Back to the Basics: Variation in Published LFL Values

Now that we understand what the Lower Flammable Limit is, let's look at how these values are determined and what that means for your application. 

LFL is determined empirically. This means that there are variations in the values published by different authorities at different times. 

It is likely that the following test conditions account for the deviations in these published values:

Back to the Basics: LFL

For each flammable substance there is a level of concentration in air, usually expressed as a percent by volume, that is known as its Lower Flammable Limit, LFL, or Lower Explosive Limit, LEL. Below the LFL, the mixture of fuel and air is too lean to support combustion.

There are 3 important factors to consider when measuring flammability: 

Back to the Basics: Flammable Hazards

The next topic in our "back to the basics" series is flammable hazards. Its important to understand what causes a fire or explosion to occur in a process before you can even think about preventing one.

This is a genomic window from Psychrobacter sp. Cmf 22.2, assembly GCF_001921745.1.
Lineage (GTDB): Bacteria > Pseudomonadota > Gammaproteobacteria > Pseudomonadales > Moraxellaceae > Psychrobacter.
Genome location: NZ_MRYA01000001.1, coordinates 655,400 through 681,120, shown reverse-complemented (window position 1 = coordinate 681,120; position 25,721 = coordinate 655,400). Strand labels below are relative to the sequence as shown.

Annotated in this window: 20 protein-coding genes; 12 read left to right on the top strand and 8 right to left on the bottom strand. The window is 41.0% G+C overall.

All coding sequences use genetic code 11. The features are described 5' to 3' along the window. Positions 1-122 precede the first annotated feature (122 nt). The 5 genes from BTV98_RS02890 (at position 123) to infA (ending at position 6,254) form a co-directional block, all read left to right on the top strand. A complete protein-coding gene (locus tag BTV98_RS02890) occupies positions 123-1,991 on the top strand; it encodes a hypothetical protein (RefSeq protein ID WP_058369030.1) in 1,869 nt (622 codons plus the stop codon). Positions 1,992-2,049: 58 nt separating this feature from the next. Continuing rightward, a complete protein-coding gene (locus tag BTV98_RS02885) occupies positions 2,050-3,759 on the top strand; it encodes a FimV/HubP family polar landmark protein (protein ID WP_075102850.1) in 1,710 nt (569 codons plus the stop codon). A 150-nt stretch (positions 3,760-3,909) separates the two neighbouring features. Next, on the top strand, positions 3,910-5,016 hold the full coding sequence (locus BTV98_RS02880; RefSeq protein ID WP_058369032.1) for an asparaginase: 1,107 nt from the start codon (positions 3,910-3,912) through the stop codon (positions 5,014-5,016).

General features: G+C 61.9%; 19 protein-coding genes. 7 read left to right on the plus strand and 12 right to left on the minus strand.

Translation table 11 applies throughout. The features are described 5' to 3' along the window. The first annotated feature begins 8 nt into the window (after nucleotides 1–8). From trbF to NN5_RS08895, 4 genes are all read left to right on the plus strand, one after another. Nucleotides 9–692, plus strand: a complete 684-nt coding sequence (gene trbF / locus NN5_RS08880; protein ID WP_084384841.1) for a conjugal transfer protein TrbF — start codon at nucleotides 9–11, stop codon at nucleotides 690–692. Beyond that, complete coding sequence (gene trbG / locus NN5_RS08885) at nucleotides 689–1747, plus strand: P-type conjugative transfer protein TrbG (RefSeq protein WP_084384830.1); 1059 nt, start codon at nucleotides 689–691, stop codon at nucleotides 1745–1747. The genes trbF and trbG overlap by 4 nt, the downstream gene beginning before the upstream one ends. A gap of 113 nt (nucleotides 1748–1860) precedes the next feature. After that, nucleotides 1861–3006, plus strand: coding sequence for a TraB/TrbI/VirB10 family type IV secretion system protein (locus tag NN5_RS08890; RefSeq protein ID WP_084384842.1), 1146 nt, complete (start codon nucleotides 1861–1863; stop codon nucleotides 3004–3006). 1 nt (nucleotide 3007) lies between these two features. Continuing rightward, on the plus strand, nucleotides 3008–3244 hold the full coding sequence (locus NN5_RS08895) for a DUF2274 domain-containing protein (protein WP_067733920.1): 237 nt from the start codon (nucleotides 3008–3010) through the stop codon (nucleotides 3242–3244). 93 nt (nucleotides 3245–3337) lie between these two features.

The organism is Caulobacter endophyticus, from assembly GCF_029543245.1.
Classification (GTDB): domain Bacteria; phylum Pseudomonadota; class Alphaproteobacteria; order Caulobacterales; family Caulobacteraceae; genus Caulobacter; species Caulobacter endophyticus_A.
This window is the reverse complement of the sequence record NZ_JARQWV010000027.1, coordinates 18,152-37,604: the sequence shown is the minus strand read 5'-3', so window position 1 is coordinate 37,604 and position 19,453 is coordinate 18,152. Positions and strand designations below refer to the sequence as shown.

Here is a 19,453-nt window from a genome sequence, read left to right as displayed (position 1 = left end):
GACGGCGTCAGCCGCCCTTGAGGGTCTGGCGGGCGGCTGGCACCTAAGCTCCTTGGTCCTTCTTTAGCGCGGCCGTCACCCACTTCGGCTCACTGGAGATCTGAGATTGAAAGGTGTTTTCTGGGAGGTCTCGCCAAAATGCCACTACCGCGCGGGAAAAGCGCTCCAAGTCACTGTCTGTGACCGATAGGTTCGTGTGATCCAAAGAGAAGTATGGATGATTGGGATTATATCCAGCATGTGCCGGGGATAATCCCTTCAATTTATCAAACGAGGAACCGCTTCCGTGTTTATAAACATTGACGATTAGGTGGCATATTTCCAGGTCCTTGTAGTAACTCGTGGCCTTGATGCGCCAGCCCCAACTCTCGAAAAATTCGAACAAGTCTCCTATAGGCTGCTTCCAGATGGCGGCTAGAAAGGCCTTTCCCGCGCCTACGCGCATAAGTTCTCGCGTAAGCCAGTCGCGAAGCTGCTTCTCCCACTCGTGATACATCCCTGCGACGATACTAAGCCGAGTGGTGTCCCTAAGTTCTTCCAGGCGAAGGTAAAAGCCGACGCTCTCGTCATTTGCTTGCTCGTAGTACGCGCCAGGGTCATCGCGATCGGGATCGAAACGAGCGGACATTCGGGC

Back to the Basics: The Role Of The Analyzer

Hello 2016.

The clean slate of the new year makes it the ideal time to make a firm decision to facilitate improvement in some area of your life or business.

Many businesses make resolutions, but when they don’t work, it’s often because the goals are impossible to achieve, the fixes that are needed can’t happen in a short time, or there are simply too many. Because the success rate for resolutions is so low, it would be wise to continually review your goals, examine what has brought success, and go back to the basics.